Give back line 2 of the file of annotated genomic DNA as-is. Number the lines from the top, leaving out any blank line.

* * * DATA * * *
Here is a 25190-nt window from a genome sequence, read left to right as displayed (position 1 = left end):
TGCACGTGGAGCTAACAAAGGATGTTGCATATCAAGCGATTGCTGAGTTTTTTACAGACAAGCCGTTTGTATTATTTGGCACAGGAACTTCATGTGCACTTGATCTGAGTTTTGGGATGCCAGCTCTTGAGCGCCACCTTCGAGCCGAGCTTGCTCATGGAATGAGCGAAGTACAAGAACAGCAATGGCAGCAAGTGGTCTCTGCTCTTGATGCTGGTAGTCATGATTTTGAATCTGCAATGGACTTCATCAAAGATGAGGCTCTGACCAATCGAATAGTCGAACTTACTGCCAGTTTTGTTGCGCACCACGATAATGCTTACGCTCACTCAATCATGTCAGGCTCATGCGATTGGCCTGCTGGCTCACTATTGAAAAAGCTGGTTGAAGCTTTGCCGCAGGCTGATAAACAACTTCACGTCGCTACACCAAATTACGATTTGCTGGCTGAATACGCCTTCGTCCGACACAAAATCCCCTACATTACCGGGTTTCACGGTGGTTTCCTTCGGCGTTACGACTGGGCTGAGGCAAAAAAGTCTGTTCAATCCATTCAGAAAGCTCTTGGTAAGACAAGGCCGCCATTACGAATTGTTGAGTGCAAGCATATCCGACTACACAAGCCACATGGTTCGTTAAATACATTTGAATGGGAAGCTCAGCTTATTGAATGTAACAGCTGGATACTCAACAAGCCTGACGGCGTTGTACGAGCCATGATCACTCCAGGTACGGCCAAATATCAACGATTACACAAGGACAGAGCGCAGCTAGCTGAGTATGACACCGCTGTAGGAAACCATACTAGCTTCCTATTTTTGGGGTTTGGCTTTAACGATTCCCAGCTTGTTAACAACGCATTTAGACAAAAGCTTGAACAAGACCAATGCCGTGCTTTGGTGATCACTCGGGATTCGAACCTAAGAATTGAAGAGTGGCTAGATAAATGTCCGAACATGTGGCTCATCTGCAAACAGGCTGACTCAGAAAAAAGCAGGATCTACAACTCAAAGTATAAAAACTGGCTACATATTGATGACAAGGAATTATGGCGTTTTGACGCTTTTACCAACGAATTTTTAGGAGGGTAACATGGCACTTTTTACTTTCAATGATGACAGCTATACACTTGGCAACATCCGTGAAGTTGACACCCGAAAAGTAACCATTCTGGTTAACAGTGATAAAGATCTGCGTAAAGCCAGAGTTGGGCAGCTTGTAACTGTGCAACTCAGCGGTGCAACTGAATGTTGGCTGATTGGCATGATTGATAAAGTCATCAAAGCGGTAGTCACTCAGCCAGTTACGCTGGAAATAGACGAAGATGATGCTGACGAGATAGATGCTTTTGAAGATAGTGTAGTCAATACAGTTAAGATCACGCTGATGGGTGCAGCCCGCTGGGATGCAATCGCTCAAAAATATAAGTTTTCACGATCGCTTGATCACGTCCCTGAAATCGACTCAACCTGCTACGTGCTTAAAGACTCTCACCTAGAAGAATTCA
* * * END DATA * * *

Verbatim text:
TGCACGTGGAGCTAACAAAGGATGTTGCATATCAAGCGATTGCTGAGTTTTTTACAGACAAGCCGTTTGTATTATTTGGCACAGGAACTTCATGTGCACTTGATCTGAGTTTTGGGATGCCAGCTCTTGAGCGCCACCTTCGAGCCGAGCTTGCTCATGGAATGAGCGAAGTACAAGAACAGCAATGGCAGCAAGTGGTCTCTGCTCTTGATGCTGGTAGTCATGATTTTGAATCTGCAATGGACTTCATCAAAGATGAGGCTCTGACCAATCGAATAGTCGAACTTACTGCCAGTTTTGTTGCGCACCACGATAATGCTTACGCTCACTCAATCATGTCAGGCTCATGCGATTGGCCTGCTGGCTCACTATTGAAAAAGCTGGTTGAAGCTTTGCCGCAGGCTGATAAACAACTTCACGTCGCTACACCAAATTACGATTTGCTGGCTGAATACGCCTTCGTCCGACACAAAATCCCCTACATTACCGGGTTTCACGGTGGTTTCCTTCGGCGTTACGACTGGGCTGAGGCAAAAAAGTCTGTTCAATCCATTCAGAAAGCTCTTGGTAAGACAAGGCCGCCATTACGAATTGTTGAGTGCAAGCATATCCGACTACACAAGCCACATGGTTCGTTAAATACATTTGAATGGGAAGCTCAGCTTATTGAATGTAACAGCTGGATACTCAACAAGCCTGACGGCGTTGTACGAGCCATGATCACTCCAGGTACGGCCAAATATCAACGATTACACAAGGACAGAGCGCAGCTAGCTGAGTATGACACCGCTGTAGGAAACCATACTAGCTTCCTATTTTTGGGGTTTGGCTTTAACGATTCCCAGCTTGTTAACAACGCATTTAGACAAAAGCTTGAACAAGACCAATGCCGTGCTTTGGTGATCACTCGGGATTCGAACCTAAGAATTGAAGAGTGGCTAGATAAATGTCCGAACATGTGGCTCATCTGCAAACAGGCTGACTCAGAAAAAAGCAGGATCTACAACTCAAAGTATAAAAACTGGCTACATATTGATGACAAGGAATTATGGCGTTTTGACGCTTTTACCAACGAATTTTTAGGAGGGTAACATGGCACTTTTTACTTTCAATGATGACAGCTATACACTTGGCAACATCCGTGAAGTTGACACCCGAAAAGTAACCATTCTGGTTAACAGTGATAAAGATCTGCGTAAAGCCAGAGTTGGGCAGCTTGTAACTGTGCAACTCAGCGGTGCAACTGAATGTTGGCTGATTGGCATGATTGATAAAGTCATCAAAGCGGTAGTCACTCAGCCAGTTACGCTGGAAATAGACGAAGATGATGCTGACGAGATAGATGCTTTTGAAGATAGTGTAGTCAATACAGTTAAGATCACGCTGATGGGTGCAGCCCGCTGGGATGCAATCGCTCAAAAATATAAGTTTTCACGATCGCTTGATCACGTCCCTGAAATCGACTCAACCTGCTACGTGCTTAAAGACTCTCACCTAGAAGAATTCA